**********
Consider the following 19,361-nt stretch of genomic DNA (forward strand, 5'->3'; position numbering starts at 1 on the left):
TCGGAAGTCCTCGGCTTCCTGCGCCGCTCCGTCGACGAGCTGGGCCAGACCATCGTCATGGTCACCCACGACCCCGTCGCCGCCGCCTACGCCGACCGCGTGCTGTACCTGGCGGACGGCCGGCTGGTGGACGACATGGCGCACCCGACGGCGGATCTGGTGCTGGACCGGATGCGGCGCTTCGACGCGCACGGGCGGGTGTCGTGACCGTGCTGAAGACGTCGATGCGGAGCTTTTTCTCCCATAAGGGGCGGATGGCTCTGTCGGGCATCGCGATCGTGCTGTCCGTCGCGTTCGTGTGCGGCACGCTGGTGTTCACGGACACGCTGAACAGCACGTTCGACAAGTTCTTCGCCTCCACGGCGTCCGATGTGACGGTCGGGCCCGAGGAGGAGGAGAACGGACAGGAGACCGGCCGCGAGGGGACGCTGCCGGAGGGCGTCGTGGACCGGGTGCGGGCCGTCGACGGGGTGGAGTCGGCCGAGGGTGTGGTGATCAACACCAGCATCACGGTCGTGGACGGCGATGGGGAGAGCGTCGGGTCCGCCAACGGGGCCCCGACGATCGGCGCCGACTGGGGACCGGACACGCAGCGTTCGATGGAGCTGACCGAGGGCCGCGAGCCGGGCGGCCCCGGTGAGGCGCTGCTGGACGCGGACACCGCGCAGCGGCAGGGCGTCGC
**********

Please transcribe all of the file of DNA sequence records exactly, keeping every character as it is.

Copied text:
Consider the following 19,361-nt stretch of genomic DNA (forward strand, 5'->3'; position numbering starts at 1 on the left):
TCGGAAGTCCTCGGCTTCCTGCGCCGCTCCGTCGACGAGCTGGGCCAGACCATCGTCATGGTCACCCACGACCCCGTCGCCGCCGCCTACGCCGACCGCGTGCTGTACCTGGCGGACGGCCGGCTGGTGGACGACATGGCGCACCCGACGGCGGATCTGGTGCTGGACCGGATGCGGCGCTTCGACGCGCACGGGCGGGTGTCGTGACCGTGCTGAAGACGTCGATGCGGAGCTTTTTCTCCCATAAGGGGCGGATGGCTCTGTCGGGCATCGCGATCGTGCTGTCCGTCGCGTTCGTGTGCGGCACGCTGGTGTTCACGGACACGCTGAACAGCACGTTCGACAAGTTCTTCGCCTCCACGGCGTCCGATGTGACGGTCGGGCCCGAGGAGGAGGAGAACGGACAGGAGACCGGCCGCGAGGGGACGCTGCCGGAGGGCGTCGTGGACCGGGTGCGGGCCGTCGACGGGGTGGAGTCGGCCGAGGGTGTGGTGATCAACACCAGCATCACGGTCGTGGACGGCGATGGGGAGAGCGTCGGGTCCGCCAACGGGGCCCCGACGATCGGCGCCGACTGGGGACCGGACACGCAGCGTTCGATGGAGCTGACCGAGGGCCGCGAGCCGGGCGGCCCCGGTGAGGCGCTGCTGGACGCGGACACCGCGCAGCGGCAGGGCGTCGC